It’s a weird market we’re in. I can’t recall a time when government actions seemed to drive prices as much as now. I don’t like it. But there are ways to navigate your portfolio through the mess.
Chris Mayerfor The Daily Reckoning
Chris Mayer is managing editor of the Capital and Crisis and Mayer's Special Situations newsletters. Graduating magna cum laude with a degree in finance and an MBA from the University of Maryland, he began his business career as a corporate banker. Mayer left the banking industry after ten years and signed on with Agora Financial. His book, Invest Like a Dealmaker, Secrets of a Former Banking Insider, documents his ability to analyze macro issues and micro investment opportunities to produce an exceptional long-term track record of winning ideas. In April 2012, Chris released his newest book World Right Side Up: Investing Across Six Continents.
“I say you can’t trust anything coming out of China.”
oh, well there’s a big SURPRIIIIIIIISE. I think I’m gonna have a heart attack and die from that surprise.
and what’s all this talk about trust anyway? the issue was never trust. the issue was how long you could ride the game. that’s all an infestor cares about. now THERE’s a take-away for you.
Stop the presses–gman posts sarcastic comment. You know, gman, sarcasm is for children. If you want credibility, at some point you’ll have to stop jeering from the bench and step up to the plate, even if all you’ve got is a sacrifice bunt.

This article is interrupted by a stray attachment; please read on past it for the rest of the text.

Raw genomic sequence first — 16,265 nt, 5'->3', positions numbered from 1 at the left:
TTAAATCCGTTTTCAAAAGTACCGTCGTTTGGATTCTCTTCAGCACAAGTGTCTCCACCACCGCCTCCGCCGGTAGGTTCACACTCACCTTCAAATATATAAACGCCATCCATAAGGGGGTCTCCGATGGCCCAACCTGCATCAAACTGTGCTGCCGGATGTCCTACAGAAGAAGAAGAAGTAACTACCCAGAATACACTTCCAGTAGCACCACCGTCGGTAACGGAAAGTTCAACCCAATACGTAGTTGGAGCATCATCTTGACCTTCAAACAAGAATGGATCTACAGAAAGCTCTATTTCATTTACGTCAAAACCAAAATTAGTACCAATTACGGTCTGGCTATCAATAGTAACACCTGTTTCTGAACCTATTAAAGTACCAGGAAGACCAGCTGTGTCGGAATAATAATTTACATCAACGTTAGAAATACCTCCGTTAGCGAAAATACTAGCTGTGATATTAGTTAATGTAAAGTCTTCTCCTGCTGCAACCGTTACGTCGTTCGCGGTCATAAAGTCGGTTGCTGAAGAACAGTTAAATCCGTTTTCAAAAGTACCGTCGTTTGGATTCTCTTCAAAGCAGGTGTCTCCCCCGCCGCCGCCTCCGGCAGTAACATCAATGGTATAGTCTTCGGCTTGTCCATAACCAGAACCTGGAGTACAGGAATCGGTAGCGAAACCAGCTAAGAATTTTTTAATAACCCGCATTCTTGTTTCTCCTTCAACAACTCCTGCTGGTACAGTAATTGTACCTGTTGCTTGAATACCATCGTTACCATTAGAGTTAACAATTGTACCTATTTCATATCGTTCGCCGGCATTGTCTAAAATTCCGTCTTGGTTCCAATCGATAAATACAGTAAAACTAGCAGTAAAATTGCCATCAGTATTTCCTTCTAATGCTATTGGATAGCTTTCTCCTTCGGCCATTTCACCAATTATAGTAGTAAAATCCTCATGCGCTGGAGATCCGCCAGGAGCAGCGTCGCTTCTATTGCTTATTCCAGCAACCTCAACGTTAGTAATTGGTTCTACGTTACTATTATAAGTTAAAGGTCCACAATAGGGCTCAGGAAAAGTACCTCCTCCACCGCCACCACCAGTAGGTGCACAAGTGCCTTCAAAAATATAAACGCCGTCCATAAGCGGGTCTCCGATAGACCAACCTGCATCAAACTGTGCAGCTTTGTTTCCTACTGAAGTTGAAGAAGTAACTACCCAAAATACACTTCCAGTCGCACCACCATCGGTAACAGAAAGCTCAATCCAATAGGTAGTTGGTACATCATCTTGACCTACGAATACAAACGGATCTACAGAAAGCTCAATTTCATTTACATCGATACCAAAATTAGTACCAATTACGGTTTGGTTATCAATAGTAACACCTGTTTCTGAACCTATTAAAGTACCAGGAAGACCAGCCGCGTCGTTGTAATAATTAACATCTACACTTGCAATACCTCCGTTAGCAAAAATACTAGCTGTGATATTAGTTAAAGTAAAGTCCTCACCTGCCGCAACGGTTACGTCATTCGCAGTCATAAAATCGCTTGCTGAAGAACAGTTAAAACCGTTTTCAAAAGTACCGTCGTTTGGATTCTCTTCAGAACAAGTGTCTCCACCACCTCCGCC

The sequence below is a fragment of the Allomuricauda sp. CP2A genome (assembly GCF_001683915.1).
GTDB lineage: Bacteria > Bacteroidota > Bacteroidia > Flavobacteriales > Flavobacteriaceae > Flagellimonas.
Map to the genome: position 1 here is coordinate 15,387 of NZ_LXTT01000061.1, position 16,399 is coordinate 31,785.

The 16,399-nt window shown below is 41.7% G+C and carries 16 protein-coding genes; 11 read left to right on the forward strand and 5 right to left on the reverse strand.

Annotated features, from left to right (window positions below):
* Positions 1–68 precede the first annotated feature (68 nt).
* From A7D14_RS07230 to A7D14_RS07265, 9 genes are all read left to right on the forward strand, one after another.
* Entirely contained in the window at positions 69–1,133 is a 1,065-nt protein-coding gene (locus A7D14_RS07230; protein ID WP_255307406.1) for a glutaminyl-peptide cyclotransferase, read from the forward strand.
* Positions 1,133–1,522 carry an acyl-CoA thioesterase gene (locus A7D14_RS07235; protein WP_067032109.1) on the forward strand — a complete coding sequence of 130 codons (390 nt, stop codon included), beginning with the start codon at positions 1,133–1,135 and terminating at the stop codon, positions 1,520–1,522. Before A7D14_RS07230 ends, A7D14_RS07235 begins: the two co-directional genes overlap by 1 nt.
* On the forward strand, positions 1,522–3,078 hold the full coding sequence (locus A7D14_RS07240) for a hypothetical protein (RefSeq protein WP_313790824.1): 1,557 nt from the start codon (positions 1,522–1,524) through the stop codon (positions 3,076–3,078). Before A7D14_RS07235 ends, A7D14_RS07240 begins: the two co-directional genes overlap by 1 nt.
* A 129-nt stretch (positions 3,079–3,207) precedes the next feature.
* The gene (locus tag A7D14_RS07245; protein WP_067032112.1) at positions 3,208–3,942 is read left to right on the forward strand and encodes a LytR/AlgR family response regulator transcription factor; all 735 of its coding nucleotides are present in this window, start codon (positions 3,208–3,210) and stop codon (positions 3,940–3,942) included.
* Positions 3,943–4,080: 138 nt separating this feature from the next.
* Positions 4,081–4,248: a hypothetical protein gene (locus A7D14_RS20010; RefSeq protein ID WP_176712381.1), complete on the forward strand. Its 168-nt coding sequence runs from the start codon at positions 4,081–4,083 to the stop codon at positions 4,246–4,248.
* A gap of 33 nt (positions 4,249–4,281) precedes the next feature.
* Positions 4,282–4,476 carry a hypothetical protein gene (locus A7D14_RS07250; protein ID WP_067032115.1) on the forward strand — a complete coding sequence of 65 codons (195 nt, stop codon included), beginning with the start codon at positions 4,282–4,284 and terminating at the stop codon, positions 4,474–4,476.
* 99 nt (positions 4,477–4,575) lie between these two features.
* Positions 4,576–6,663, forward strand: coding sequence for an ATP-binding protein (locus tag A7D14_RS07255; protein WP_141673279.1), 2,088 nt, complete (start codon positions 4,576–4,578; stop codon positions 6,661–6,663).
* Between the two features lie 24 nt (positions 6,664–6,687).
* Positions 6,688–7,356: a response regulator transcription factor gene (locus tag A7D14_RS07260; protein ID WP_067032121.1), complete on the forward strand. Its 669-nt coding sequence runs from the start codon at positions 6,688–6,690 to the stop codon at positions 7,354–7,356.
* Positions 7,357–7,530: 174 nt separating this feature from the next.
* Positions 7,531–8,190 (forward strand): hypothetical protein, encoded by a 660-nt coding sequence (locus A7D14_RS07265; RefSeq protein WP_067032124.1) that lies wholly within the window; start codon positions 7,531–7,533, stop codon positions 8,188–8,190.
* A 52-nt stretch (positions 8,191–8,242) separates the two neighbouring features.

By the way, I think your use of the word “infestor” lost its comic value after the 500th time you used it. We get it. Ha ha.
“If you want credibility”
and just how credible is someone who posts “I say you can’t trust anything coming out of China” now? as you will recall, these are people who put melanine in baby formula and then, when found out, execute some minimum wage farmhands and call it good. where has this guy been? has he not read sun tzu?
but as I said, it’s not about trust at all. it’s about how long you can ride the infestment game. he could ride the game, so he did. the game is up, so he complains.
“By the way, I think your use of the word “infestor” lost its comic value after the 500th time you used it.”
but not its clarity.
@ gman. So you find things here that seem obvious–it’s nothing to get your knickers in a twist about. The fact is this site offers interesting perspectives and describes experiences that I have not and will never have. For free. It also has plenty that’s banal, silly, hyperbolic, and irrelevant, but I don’t complain about it unless I feel that the writer can benefit from my comments. Like I’m doing here with you.
ever heard of advertising?
Make Way for the Gold Price "Zero Hour"
After a six month rally, the Nipponese index dropped 7.3%. Is it a turning point or a small correction?
After rising 3% out of the gate after Thursday’s bloodbath, the Japanese index embarked on a wild ride.
The American Association of Petroleum Geologists was nice enough to schedule its 2013 annual convention at my hometown of Pittsburgh…
Given a choice, Bernanke will likely strangle the currency (your money)... in favor of “strengthening” the economy.
If the Maker Movement Is So Great, Where’s Our Flying Car?
IRS scandals and the dangers of dissenting opinion in America.